Challenges to implementation of a single IRB (sIRB) model in multisite research have been posited in the recent literature, since the mandate for use of a sIRB has been issued by both the National Institutes of Health (NIH) and the US Department of Health and Human Services (DHHS) effective in 2018 and 2020, respectively[1,2]. Such challenges include separating the role of the IRB from the responsibilities of a research institution, lack of investigator and institutional experience with the sIRB model, building relationships between researchers and the sIRB, and adequately capturing and considering contextual information from the individual research sites in the sIRB review [Reference Klitzman, Pivovarova and Lidz3−Reference Hahn, Kaufmann, Bang and Calvert6]. The Trial Innovation Network (TIN), funded by the National Center for Advancing Translational Sciences, was established to provide operational innovation to clinical research, including sIRB review. The TIN has three sIRBs – Johns Hopkins University School of Medicine, the University of Utah, and Vanderbilt University Medical Center – that support network studies in operationalizing sIRB review. TIN sIRBs have been at the forefront of implementing sIRB methodology, supporting over 70 multisite studies that include more than 800 reliance arrangements. While TIN sIRBs are unique in their charge and resources, lessons learned to date are not unique to the TIN sIRBs. Five years after the TIN’s inception, we can share successful strategies to address the challenges proposed in the literature and describe new challenges for consideration.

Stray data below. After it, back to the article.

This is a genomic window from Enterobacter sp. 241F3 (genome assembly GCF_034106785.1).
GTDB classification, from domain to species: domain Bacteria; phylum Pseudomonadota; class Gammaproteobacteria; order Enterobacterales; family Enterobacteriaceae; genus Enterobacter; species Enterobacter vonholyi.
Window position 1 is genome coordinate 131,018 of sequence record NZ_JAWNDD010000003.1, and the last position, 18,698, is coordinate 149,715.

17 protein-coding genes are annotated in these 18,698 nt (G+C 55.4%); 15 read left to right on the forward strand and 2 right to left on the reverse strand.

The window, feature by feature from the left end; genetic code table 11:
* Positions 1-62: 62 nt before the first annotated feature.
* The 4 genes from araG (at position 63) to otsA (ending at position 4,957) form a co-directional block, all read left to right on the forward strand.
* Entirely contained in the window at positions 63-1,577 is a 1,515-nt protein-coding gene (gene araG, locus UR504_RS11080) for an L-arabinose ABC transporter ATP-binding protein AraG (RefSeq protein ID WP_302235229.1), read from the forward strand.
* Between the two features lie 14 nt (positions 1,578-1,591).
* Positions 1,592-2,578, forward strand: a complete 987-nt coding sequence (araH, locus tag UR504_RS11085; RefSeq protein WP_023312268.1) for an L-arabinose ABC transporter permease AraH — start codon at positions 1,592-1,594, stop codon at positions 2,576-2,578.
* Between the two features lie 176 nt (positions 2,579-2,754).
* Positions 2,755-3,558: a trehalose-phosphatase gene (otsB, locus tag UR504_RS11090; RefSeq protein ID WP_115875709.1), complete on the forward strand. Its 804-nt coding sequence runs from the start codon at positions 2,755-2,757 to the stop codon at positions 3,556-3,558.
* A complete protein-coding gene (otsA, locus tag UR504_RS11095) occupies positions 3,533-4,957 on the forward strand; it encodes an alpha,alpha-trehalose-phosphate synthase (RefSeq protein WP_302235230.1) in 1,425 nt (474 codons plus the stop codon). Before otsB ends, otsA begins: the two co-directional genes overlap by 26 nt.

Emphasize and Distinguish the Roles of the sIRB and Institutional Human Research Protections
While an sIRB may take responsibility for the review and approval of research using criteria that are well defined in the federal regulations, the research institution must retain responsibility for the other elements of institutional Human Research Protection (HRP) and oversight (Fig. 1). This includes elements that vary widely across organizations, such as conflict of interest review, ancillary safety and resource reviews, researcher education and training requirements, quality assurance and research compliance. Ancillary safety and resource reviews may include use of local data such as EMR data, investigational drug services, radiation safety and determination of payment for services provided in clinical research protocols, and scientific reviews. It has been common for institutions to combine these elements into the responsibilities of the IRB Office, which has created difficulty when implementing the sIRB model, as the institution must find ways to separate these roles and functions. Investigators have often been unaware of this delineation of roles, resulting in confusion when trying to meet sIRB and institutional requirements. In response to this challenge, the TIN sIRBs created and used educational materials that focus on the separate roles of the sIRB and relying institution and how investigators are expected to interact with both.